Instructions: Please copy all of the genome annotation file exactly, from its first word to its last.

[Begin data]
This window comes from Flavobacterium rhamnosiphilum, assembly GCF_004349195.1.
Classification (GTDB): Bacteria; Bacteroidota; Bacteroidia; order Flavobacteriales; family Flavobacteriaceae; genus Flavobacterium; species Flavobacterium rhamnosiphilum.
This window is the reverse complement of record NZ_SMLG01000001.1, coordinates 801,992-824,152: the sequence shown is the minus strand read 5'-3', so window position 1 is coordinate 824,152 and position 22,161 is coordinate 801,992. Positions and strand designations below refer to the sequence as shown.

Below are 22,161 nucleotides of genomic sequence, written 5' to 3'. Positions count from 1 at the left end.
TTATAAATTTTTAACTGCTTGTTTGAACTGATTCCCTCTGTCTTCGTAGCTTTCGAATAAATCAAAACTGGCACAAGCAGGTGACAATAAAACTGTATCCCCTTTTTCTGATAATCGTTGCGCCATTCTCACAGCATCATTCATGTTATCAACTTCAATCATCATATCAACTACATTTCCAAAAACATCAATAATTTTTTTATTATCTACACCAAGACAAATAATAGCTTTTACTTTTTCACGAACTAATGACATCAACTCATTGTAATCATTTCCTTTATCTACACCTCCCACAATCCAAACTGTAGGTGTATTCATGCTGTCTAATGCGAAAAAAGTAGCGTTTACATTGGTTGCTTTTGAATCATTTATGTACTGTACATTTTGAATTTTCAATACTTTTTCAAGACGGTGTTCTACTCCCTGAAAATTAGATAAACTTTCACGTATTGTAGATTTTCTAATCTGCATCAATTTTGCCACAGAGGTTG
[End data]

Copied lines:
This window comes from Flavobacterium rhamnosiphilum, assembly GCF_004349195.1.
Classification (GTDB): Bacteria; Bacteroidota; Bacteroidia; order Flavobacteriales; family Flavobacteriaceae; genus Flavobacterium; species Flavobacterium rhamnosiphilum.
This window is the reverse complement of record NZ_SMLG01000001.1, coordinates 801,992-824,152: the sequence shown is the minus strand read 5'-3', so window position 1 is coordinate 824,152 and position 22,161 is coordinate 801,992. Positions and strand designations below refer to the sequence as shown.

Below are 22,161 nucleotides of genomic sequence, written 5' to 3'. Positions count from 1 at the left end.
TTATAAATTTTTAACTGCTTGTTTGAACTGATTCCCTCTGTCTTCGTAGCTTTCGAATAAATCAAAACTGGCACAAGCAGGTGACAATAAAACTGTATCCCCTTTTTCTGATAATCGTTGCGCCATTCTCACAGCATCATTCATGTTATCAACTTCAATCATCATATCAACTACATTTCCAAAAACATCAATAATTTTTTTATTATCTACACCAAGACAAATAATAGCTTTTACTTTTTCACGAACTAATGACATCAACTCATTGTAATCATTTCCTTTATCTACACCTCCCACAATCCAAACTGTAGGTGTATTCATGCTGTCTAATGCGAAAAAAGTAGCGTTTACATTGGTTGCTTTTGAATCATTTATGTACTGTACATTTTGAATTTTCAATACTTTTTCAAGACGGTGTTCTACTCCCTGAAAATTAGATAAACTTTCACGTATTGTAGATTTTCTAATCTGCATCAATTTTGCCACAGAGGTTG